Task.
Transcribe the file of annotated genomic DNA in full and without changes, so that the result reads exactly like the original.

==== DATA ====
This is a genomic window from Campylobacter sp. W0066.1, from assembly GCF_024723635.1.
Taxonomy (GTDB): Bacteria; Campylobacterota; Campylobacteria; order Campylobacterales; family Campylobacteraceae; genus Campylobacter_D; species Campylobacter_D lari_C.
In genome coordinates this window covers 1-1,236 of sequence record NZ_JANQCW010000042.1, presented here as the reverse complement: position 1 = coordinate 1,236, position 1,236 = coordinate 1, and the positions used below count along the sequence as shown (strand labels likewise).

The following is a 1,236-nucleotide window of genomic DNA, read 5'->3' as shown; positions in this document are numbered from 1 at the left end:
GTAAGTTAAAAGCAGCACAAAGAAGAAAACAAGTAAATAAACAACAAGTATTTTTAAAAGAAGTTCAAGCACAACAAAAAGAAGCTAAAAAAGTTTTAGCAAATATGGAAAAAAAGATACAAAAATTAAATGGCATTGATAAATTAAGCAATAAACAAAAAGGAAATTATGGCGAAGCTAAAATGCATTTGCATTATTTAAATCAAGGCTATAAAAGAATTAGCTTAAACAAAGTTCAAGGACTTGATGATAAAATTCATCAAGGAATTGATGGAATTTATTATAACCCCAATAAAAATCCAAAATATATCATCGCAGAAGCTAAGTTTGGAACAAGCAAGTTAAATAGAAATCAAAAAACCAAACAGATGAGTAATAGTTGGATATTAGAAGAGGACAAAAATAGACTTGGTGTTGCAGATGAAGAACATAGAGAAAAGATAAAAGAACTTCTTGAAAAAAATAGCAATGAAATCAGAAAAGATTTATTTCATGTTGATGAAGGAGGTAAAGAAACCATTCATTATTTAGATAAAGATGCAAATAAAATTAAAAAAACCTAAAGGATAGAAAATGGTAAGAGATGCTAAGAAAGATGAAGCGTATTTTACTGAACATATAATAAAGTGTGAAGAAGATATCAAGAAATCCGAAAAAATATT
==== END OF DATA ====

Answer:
This is a genomic window from Campylobacter sp. W0066.1, from assembly GCF_024723635.1.
Taxonomy (GTDB): Bacteria; Campylobacterota; Campylobacteria; order Campylobacterales; family Campylobacteraceae; genus Campylobacter_D; species Campylobacter_D lari_C.
In genome coordinates this window covers 1-1,236 of sequence record NZ_JANQCW010000042.1, presented here as the reverse complement: position 1 = coordinate 1,236, position 1,236 = coordinate 1, and the positions used below count along the sequence as shown (strand labels likewise).

The following is a 1,236-nucleotide window of genomic DNA, read 5'->3' as shown; positions in this document are numbered from 1 at the left end:
GTAAGTTAAAAGCAGCACAAAGAAGAAAACAAGTAAATAAACAACAAGTATTTTTAAAAGAAGTTCAAGCACAACAAAAAGAAGCTAAAAAAGTTTTAGCAAATATGGAAAAAAAGATACAAAAATTAAATGGCATTGATAAATTAAGCAATAAACAAAAAGGAAATTATGGCGAAGCTAAAATGCATTTGCATTATTTAAATCAAGGCTATAAAAGAATTAGCTTAAACAAAGTTCAAGGACTTGATGATAAAATTCATCAAGGAATTGATGGAATTTATTATAACCCCAATAAAAATCCAAAATATATCATCGCAGAAGCTAAGTTTGGAACAAGCAAGTTAAATAGAAATCAAAAAACCAAACAGATGAGTAATAGTTGGATATTAGAAGAGGACAAAAATAGACTTGGTGTTGCAGATGAAGAACATAGAGAAAAGATAAAAGAACTTCTTGAAAAAAATAGCAATGAAATCAGAAAAGATTTATTTCATGTTGATGAAGGAGGTAAAGAAACCATTCATTATTTAGATAAAGATGCAAATAAAATTAAAAAAACCTAAAGGATAGAAAATGGTAAGAGATGCTAAGAAAGATGAAGCGTATTTTACTGAACATATAATAAAGTGTGAAGAAGATATCAAGAAATCCGAAAAAATATT